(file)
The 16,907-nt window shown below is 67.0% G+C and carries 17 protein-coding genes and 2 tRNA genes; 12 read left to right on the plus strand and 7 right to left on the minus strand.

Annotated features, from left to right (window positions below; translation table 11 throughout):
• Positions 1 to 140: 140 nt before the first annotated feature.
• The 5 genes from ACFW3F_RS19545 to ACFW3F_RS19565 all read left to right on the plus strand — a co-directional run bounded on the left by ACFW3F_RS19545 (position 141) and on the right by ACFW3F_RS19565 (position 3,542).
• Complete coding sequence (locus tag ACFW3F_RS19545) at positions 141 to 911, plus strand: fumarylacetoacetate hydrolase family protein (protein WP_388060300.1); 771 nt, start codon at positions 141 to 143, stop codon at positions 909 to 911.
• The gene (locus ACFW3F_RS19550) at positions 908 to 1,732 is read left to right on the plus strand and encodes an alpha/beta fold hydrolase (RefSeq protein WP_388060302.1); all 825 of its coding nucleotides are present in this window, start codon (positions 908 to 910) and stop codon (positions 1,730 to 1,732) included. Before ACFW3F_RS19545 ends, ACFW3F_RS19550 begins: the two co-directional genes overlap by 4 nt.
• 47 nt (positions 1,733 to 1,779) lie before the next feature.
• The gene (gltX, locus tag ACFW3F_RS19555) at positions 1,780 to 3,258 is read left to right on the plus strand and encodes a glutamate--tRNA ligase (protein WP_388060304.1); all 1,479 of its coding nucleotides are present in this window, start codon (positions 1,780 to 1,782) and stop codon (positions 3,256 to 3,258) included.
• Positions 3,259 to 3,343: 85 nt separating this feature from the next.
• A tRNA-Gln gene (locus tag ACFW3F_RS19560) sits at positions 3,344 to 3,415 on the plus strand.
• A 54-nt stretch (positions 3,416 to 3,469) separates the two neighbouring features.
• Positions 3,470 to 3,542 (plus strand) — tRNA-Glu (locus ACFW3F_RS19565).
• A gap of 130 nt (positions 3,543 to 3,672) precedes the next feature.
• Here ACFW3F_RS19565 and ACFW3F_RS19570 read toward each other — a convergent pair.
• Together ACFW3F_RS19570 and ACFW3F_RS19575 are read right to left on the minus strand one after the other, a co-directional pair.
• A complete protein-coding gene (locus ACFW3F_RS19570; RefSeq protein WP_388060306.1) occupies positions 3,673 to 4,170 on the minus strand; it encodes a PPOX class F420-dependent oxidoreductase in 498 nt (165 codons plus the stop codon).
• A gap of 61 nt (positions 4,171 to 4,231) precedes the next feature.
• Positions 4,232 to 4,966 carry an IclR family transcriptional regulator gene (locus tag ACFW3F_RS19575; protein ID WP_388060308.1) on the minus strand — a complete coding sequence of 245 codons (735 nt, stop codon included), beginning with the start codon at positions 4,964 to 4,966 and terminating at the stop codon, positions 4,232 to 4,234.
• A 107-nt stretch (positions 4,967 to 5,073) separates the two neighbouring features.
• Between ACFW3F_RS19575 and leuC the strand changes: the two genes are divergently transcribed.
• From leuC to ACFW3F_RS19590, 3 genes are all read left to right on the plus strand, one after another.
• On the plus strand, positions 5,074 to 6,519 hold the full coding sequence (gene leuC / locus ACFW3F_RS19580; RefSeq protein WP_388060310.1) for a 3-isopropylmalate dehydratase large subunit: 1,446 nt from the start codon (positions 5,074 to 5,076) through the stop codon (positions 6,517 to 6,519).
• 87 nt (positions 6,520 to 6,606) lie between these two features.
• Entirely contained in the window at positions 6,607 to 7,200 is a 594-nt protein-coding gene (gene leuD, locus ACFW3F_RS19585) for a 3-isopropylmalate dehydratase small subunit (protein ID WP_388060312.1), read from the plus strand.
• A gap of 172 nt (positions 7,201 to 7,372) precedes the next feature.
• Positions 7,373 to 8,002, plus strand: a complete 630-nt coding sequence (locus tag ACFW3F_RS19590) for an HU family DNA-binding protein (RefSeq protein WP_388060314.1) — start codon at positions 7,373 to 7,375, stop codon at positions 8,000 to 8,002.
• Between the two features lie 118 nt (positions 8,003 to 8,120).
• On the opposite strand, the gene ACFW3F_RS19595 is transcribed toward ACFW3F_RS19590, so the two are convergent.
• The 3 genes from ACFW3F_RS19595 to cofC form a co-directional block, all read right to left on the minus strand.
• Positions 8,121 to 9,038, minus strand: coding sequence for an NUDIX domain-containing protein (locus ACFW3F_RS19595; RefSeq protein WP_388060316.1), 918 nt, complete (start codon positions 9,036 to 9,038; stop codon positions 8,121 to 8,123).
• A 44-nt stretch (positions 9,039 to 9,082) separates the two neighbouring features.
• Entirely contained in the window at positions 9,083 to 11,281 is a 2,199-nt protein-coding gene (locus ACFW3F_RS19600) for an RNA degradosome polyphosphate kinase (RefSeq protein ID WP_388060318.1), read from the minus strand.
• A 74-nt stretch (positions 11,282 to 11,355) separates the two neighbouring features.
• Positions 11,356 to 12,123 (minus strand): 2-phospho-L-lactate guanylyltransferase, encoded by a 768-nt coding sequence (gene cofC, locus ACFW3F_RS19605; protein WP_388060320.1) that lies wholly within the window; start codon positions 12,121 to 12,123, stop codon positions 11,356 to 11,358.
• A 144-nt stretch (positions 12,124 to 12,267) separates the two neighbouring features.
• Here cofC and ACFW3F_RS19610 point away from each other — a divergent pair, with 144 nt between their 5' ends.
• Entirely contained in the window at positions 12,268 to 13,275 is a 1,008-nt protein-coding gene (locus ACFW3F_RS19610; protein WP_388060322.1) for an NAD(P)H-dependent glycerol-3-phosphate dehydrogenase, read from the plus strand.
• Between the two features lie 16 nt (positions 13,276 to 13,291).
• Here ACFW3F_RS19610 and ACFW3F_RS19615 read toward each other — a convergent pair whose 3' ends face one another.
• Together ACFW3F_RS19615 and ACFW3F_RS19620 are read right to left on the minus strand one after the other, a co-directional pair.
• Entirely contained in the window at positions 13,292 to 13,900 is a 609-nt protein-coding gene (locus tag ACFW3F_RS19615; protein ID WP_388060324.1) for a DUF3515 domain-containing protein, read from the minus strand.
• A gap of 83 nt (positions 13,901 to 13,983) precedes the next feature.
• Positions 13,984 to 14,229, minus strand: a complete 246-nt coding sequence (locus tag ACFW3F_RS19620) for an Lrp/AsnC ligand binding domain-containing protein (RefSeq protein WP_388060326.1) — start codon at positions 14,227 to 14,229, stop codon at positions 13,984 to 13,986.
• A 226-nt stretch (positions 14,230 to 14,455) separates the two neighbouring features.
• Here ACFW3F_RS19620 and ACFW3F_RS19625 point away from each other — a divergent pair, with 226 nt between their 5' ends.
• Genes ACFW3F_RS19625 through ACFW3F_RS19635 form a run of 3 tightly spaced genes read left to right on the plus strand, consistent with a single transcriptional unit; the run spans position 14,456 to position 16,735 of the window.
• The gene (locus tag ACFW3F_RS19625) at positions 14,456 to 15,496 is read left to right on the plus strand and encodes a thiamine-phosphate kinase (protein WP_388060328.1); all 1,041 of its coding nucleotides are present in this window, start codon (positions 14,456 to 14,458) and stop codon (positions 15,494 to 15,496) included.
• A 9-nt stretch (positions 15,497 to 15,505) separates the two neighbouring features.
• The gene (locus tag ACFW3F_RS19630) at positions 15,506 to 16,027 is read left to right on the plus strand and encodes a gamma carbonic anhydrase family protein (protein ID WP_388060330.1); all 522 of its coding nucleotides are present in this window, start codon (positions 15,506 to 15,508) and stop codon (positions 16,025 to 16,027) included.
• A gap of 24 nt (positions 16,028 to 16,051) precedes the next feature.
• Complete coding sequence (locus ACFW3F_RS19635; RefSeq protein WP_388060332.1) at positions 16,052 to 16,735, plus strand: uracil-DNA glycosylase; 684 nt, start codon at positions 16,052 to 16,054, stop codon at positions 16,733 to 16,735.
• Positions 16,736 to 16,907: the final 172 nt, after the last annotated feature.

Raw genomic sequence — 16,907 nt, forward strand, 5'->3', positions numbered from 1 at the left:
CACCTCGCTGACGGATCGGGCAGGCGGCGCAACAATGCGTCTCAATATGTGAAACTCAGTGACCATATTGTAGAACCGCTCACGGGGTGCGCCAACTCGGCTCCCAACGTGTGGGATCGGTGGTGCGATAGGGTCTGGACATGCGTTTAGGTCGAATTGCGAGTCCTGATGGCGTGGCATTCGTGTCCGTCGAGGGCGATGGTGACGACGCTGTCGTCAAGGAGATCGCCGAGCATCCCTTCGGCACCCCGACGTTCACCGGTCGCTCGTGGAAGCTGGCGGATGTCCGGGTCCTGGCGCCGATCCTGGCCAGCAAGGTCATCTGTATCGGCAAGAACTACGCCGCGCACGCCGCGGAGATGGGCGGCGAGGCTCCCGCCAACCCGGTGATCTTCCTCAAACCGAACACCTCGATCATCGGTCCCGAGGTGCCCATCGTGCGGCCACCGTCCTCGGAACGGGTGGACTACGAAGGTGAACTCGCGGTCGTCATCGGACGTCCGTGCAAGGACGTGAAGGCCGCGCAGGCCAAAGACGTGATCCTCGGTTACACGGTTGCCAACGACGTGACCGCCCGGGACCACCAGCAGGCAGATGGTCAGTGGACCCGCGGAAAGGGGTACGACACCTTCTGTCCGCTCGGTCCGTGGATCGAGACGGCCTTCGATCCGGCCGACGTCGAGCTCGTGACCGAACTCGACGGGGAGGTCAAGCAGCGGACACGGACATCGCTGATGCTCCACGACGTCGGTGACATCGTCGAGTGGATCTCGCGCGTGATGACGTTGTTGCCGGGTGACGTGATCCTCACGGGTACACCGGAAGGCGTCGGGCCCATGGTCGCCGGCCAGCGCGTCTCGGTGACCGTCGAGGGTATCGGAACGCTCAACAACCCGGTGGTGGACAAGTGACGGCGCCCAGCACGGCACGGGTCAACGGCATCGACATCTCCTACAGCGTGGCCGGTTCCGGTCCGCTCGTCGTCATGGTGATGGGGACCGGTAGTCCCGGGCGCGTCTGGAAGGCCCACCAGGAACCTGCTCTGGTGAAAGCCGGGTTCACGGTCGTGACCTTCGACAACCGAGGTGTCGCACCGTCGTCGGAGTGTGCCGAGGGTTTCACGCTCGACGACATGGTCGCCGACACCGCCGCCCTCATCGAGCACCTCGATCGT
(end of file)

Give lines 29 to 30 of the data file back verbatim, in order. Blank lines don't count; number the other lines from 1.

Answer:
• The 3 genes from ACFW3F_RS19595 to cofC form a co-directional block, all read right to left on the minus strand.
• Positions 8,121 to 9,038, minus strand: coding sequence for an NUDIX domain-containing protein (locus ACFW3F_RS19595; RefSeq protein WP_388060316.1), 918 nt, complete (start codon positions 9,036 to 9,038; stop codon positions 8,121 to 8,123).